Ann Putnam Jr. plays the queen bee. When her father suggests that a spate of illnesses within the village is the result of witchcract, Ann grasps her opportunity. She puts in motion a chain of events that will change the lives of the people around her forever.
Mercy Lewis, the beautiful servant in Ann's house, inspires adulation in some and envy in others. With a troubled past, she seizes her only chance at safety.
Margaret Walcott, Ann's cousin, is desperately in love and consumed with fiery jealousy. She is torn between staying loyal to her friends and pursuing the life she dreams of with her betothed.
With new accusations mounting daily against the men and women of the community, the girls will have to decide: is it too late to tell the truth?
A Printz Honor winner for Your Own, Sylvia, Stephanie Hemphill uses evocative verse to weave a nuanced portrait of one of the most chilling and fascinating times in our nation's history. (Taken from inside flap)
I absolutely love the Salem witch trials. They are one of my favorite time periods in history to read about. I would love to go visit Salem, Massachusetts one day. And yet, I did not like Wicked Girls at all. You would think that this would be the perfect novel for me; however, since I've read so much about this period, Wicked Girls just didn't bring anything new to the table.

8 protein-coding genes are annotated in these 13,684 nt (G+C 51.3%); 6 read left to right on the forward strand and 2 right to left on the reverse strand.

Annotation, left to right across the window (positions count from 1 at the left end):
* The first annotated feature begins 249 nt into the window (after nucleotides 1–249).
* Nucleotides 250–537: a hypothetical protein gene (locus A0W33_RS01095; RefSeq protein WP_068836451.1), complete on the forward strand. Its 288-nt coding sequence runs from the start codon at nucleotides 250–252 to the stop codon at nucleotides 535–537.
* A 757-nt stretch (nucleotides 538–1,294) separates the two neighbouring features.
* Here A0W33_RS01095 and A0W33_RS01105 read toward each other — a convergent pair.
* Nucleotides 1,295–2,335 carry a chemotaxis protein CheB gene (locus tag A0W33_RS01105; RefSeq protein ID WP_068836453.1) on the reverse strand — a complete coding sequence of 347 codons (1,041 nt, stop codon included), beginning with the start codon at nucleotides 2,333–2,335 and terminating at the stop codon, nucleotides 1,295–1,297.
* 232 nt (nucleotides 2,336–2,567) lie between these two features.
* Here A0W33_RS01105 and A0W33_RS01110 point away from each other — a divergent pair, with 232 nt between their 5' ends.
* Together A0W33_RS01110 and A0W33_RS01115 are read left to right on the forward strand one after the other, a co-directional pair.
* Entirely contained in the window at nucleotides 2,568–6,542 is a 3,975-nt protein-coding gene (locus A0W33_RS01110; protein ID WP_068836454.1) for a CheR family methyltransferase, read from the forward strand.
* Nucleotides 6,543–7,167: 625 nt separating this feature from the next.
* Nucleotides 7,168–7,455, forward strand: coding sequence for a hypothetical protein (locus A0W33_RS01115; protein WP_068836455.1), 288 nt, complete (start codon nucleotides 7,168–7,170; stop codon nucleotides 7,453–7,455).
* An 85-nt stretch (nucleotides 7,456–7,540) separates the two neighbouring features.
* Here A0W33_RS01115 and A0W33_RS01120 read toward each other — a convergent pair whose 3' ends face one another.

For one, I did not like the writing style Stephanie Hemphill used, meaning the verse. In general, I am not a big poetry person, which usually includes verse as well. Well, I actually do like it, but only if it's done well. Key words: if it's done well. In my opinion, the verse in Wicked Girls wasn't so much as verse as "let's use really short sentence so I don't have to write a whole book."
Exhibit A, page 24:
"I sneak from my work
of spinning and darning
and unlatch the wooden box
wherein hides the necklace
too lavish to be worn upon the neck."
Like most of the novel, the lines are not very poetic, not very musical, not very verse-like. And it's not even the bad writing, it's the application of it. I just don't think that prose in general works in this kind of novel. The Salem witch trials (or any historical fiction, really) is a great setting, rife with lush detail and description. But a lot of that is lost because the author uses so few words. Another problem is that the verse does not allow the girls' motivations to be fully explained. Obviously we know they were faking it, but in the book it's so vague that for some time I thought that they were actually seeing witches. This book could have been so interesting if it wasn't so distant and actually had a plot, instead of the girls' accusing someone else every other page. Frankly, it got old.
It's unfortunate that such a great subject could be ruined by Wicked Girls, but you can't win them all. If you're actually looking for a good book on the Salem witch trials I would recommend Witch Child by Celia Rees or A Break With Charity by Ann Rinaldi.
5 out of 10.
FTC: I received this book from the publisher.
2010/Balzer + Bray/416 pages